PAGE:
Losses: Grinding Halt

Losses are income less costs. The bad news for Rangers is that the club lost money last year for the fifth season in a row. The good news is that the losses were only a fraction of those of previous seasons, and the club nearly broke even.

Operating losses are the trading losses of a club, and they exclude interest costs.

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Under FFP rules, QPR can make a maximum FFP loss of £35 million for each season in the Premier League, and £13 million for each season in the Championship. This gives a total of £61 million, so the club, with operating losses in that period of £54 million, appears to be well within that limit. If interest costs are added in, things because a bit more squeaky bum time. QPR had bank/loan interest of £8.9 million over the period, which takes the total loss to £63 million, just over the limit.

The interest costs seem expensive, as the interest rates being charged are £12.6% on £30 million and a payday loan-like 26.8% on £4 million. This approach conflicts with the owners writing off over £240 million of loans elsewhere.

Fortunately, some costs, such as infrastructure, academy and community schemes, are excluded from the FFP calculations. QPR have a category 2 academy, which insiders estimate cost most clubs at least £1.5 million a year. Add in a million and a half depreciation costs a season for other allowable FFP expenses and QPR’s FFP losses are probably about £54-55 million over the last three years.

For the three years ending 2017/18, QPR can have FFP losses of £39 million. Their good performance in 2016/17 in almost breaking even suggests this should be achieved with relative ease.

Player trading: So What?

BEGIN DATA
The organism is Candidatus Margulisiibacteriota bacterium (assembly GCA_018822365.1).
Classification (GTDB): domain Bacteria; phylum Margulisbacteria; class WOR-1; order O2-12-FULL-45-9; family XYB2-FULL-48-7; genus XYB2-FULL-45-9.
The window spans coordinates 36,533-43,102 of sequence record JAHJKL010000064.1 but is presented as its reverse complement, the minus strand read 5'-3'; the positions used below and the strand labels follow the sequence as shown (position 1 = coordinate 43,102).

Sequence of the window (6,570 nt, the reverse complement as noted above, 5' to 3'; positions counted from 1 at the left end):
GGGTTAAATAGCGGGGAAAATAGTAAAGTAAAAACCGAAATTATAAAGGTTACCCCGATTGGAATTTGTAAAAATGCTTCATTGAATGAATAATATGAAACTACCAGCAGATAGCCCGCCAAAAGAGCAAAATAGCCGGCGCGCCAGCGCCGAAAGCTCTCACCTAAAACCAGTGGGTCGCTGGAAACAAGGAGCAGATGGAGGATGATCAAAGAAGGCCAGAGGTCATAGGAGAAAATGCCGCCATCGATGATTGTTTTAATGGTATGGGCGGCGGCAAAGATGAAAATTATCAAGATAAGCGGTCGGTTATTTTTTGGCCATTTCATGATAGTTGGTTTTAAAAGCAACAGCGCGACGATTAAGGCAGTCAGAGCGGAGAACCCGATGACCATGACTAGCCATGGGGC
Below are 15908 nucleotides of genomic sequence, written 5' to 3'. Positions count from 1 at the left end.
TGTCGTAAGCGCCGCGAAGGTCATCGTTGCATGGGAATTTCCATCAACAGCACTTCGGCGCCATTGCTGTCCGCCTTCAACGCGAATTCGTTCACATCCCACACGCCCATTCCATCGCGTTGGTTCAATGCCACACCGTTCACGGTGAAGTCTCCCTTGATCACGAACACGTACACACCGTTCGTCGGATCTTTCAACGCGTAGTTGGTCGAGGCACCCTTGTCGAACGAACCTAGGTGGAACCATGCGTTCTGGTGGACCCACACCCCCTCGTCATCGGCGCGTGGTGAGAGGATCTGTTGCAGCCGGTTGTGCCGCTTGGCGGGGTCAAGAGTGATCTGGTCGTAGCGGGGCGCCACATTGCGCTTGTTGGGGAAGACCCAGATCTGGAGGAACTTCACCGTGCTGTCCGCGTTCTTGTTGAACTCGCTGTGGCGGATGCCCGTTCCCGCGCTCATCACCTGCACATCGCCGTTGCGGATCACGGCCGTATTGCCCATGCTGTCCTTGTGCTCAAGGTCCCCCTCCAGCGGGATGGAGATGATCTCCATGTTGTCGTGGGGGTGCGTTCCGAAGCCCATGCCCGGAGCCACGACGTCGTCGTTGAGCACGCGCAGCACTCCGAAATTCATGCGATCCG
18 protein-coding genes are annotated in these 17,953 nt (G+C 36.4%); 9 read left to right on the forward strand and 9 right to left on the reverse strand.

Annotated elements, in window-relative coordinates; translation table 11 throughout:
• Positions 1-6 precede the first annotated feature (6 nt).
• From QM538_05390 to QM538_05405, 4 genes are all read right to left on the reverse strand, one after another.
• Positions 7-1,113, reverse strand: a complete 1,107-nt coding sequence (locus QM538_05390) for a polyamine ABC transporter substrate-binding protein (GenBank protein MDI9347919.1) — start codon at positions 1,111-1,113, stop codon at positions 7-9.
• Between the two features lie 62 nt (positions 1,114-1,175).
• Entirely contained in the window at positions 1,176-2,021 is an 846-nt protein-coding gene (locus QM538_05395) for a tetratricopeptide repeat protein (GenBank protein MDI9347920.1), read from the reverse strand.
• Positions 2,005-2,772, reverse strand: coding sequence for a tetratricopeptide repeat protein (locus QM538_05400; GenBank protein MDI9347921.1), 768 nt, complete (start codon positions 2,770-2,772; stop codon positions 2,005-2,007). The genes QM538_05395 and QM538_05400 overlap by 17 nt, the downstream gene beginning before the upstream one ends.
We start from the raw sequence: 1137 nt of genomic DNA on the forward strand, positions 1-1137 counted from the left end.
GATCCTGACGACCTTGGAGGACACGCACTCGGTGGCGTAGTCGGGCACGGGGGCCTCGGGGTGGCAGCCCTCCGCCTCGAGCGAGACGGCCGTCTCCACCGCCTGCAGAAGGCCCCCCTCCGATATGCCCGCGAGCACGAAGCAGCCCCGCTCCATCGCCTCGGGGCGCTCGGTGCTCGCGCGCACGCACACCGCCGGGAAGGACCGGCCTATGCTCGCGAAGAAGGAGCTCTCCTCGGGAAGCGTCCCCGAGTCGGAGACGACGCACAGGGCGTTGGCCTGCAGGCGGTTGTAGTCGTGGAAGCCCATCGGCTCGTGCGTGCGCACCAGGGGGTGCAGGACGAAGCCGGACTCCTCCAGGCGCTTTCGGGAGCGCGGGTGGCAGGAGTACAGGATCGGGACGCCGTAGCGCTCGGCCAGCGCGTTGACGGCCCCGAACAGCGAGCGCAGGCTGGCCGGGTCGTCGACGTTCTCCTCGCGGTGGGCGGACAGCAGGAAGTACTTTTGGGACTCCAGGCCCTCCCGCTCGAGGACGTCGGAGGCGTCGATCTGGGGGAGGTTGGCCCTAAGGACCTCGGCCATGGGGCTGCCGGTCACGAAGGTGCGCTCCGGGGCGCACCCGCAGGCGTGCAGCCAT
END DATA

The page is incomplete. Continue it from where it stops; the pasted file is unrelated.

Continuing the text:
The accountants treat player trading in a weird way in the accounts. We’ve already shown that when a player is signed, his transfer fee is spread over the life of the contract. When the player is sold, the profit is shown immediately, and it based on the player’s accounting value, not the original transfer fee.

This creates erratic and volatile figures in the profit and loss account.

If we instead focus on the actual purchase and sales, the following arises

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The chart shows what most fans would expect to be the case. In the Premier League clubs spend more on players than they receive from sales, and in the Championship the reverse arises.

What might surprise Rangers fans is that the club has spent so much money (£25 million) in the last two seasons in the Championship on signings, when the general feel is that belts are being tightened.

Debt: Wrong Number

The treatment of debts due to QPR’s owners has been the issue on which the FFP conflict with the EFL has been based.

In 2014 the owners wrote off £60 million of borrowings owed by the club and treated the sum as income. This reduced the losses for 2013/14 from £69 million (which that year would have generated a FFP fine of £40-50 million) to £9 million (which meant no fine).

The owners have subsequently written off further loans of £180 million, but this time the loans were converted into shares, and this has no impact upon profits (or FFP losses).

QPR’s owners have argued that FFP is illegal, and therefore no FFP fine is payable. The EFL argue that FFP is part of their rules, and as such applies to all clubs who choose to play in the league.

The lawyers have grown rich on who is right and who is wrong (and let’s face it, you don’t see too many selling The Big Issue).

The case eventually went to arbitration, and the EFL was successful.

http://www.bbc.co.uk/sport/football/41736013

QPR are not finished though and are refusing to accept the judgement (cue more holiday homes in Barbados for the lawyers).

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If the Football League is successful, then the FFP fine will be paid to charities. Whilst the club would struggle to pay such a large sum, the owners are billionaires, and one would hope they would settle the bill, as it was there decision to ignore FFP initially that caused the dispute.

Summary

QPR have done well in 2016/17 to get their house in order. The final league position reflects the cost cutting at the club, which has continued this year. It looks as if the largesse of the past has been replaced with a more cautious approach to managing the club’s finances. Fans must hope that the owners don’t get bored of being mid table in the Championship and lose all interest in the club.

Until the FFP issue is resolved the club will not look an attractive investment proposition to new potential owners. Crystal Palace have shown that there is space for a small London club to survive and make money in the Premier League, so there will be potential new owners/investors perhaps thinking the same about QPR.

Data Set: Alt.end